The California Student Aid Commission reports a rise in the number of high schools submitting students' grade-point averages electronically, as state legislators weigh whether to require the electronic GPA reports.
The commission, which runs the Cal Grant scholarship program, said it has received 383,948 electronic GPA submissions for this year's awards, up from 290,468 in 2013. Verification of GPA is the second part of a two-step process for determining whether students qualify for the scholarships.
Diana Fuentes-Michel, executive director of the student aid commission, credited pilot partnerships with school districts such as Los Angeles Unified for the boost in electronic GPA submissions. The commission is still sorting through another 30,000 paper applications.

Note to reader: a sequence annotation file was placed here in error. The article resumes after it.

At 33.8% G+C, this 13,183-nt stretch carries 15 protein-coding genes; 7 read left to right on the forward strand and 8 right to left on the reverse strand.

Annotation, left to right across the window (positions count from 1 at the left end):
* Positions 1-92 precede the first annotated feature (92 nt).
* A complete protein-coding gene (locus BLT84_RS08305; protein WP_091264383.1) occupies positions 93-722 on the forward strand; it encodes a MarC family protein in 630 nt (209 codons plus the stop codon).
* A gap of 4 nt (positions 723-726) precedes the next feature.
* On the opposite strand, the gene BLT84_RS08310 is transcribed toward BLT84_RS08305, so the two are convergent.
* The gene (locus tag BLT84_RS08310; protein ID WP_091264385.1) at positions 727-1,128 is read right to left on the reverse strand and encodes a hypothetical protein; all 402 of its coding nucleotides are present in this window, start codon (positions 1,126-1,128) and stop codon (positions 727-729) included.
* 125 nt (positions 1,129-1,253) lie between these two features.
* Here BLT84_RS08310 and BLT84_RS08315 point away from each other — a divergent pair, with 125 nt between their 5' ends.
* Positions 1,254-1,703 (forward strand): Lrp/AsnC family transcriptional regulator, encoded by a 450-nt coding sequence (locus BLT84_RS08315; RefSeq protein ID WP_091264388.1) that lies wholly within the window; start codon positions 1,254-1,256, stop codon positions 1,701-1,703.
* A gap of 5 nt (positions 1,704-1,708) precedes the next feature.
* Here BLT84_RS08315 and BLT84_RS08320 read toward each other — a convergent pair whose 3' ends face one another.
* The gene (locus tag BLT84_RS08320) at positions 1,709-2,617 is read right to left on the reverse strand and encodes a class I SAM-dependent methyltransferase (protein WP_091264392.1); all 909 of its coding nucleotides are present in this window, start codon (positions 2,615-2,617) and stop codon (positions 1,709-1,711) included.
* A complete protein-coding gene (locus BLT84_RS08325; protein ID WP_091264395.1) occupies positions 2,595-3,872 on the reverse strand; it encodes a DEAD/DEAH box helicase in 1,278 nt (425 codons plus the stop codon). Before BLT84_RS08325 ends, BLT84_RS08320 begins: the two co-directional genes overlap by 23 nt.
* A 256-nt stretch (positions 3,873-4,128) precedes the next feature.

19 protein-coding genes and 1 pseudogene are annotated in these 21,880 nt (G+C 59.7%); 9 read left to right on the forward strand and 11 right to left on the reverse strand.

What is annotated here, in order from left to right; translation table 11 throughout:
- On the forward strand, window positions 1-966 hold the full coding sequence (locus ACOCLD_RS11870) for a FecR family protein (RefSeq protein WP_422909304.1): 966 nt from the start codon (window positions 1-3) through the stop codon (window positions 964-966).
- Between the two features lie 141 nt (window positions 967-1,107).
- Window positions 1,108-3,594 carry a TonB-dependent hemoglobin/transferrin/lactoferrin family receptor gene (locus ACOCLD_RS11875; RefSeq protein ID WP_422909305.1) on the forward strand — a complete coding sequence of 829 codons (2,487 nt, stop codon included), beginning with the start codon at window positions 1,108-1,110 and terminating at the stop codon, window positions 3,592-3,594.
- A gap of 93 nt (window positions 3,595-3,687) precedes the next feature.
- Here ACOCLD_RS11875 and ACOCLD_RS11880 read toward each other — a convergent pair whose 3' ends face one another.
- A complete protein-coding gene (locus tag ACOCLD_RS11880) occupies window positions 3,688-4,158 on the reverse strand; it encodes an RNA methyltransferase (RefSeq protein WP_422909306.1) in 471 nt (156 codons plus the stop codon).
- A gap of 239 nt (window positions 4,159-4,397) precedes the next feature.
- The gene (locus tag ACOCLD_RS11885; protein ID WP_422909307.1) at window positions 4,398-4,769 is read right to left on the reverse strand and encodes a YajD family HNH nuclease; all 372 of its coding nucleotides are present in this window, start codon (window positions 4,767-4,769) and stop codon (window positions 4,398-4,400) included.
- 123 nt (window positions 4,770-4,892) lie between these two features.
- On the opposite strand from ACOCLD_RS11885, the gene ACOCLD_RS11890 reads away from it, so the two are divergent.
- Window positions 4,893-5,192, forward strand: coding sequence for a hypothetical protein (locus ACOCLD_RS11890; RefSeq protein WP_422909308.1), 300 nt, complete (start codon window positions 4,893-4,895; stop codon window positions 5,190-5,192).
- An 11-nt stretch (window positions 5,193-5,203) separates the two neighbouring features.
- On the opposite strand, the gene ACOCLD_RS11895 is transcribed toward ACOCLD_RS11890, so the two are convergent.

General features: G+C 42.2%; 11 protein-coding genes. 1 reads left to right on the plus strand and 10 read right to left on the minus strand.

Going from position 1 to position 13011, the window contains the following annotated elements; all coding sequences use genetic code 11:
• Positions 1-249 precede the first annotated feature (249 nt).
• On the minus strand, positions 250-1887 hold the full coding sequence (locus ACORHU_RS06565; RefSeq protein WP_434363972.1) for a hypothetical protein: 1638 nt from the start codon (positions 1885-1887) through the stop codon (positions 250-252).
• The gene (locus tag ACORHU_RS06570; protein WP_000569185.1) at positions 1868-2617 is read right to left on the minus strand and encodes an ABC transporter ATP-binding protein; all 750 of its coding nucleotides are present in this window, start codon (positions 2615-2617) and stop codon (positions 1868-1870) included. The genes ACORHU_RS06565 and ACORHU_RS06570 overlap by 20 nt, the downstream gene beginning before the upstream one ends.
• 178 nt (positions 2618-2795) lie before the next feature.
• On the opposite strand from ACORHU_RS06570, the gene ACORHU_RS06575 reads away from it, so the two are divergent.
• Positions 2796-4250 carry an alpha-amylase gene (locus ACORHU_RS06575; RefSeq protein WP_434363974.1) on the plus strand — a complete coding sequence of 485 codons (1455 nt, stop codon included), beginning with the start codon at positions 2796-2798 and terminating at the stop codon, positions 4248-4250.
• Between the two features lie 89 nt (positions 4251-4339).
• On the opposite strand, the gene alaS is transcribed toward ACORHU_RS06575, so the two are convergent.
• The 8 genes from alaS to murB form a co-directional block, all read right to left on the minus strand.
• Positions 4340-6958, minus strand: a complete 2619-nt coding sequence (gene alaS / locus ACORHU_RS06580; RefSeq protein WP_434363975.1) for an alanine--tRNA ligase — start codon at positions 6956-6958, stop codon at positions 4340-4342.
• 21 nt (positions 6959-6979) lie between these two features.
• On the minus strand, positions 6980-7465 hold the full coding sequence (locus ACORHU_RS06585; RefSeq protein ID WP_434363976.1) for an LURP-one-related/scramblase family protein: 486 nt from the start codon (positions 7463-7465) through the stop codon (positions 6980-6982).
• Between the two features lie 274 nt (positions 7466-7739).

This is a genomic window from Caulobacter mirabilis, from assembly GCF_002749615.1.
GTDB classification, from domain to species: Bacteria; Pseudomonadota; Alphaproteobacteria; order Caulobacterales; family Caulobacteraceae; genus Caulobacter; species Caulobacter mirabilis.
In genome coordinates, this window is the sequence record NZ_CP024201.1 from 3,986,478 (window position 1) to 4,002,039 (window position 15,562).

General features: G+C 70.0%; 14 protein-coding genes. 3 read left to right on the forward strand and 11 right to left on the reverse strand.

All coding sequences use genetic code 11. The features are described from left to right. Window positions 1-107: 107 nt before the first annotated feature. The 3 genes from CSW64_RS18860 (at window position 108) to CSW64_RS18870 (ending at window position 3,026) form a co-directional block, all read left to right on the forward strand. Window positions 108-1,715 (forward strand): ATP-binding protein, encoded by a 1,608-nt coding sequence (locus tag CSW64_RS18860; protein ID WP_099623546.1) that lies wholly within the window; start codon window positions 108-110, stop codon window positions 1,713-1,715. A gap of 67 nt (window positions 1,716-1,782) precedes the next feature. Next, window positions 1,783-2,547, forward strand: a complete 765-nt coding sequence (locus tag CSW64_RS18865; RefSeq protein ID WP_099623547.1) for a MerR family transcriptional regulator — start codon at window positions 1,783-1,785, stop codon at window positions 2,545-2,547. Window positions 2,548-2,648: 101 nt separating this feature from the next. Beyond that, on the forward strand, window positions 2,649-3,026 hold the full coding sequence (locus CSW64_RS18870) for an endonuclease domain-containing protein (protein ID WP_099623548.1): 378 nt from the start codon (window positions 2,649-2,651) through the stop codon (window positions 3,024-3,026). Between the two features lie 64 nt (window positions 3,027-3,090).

"The numbers continue to show that students, especially those trying to enter college, have gotten the message that there is student aid available," Fuentes-Michel said. "But we need to do more to streamline the process."
That is the goal of the bill introduced last month by Assemblyman Phil Ting, D-San Francisco, which would require high schools to submit electronic GPAs for all graduating seniors to the student aid commission. About 50,000 Cal Grant applications last year were not considered because the GPA could not be verified.
PHOTO: Prospective student Eva Vega, left, is counseled by financial aid technician Sonia Diaz during a college workshop at the Mexican Consulate office in Sacramento on February 1, 2014. The Sacramento Bee/Randall Benton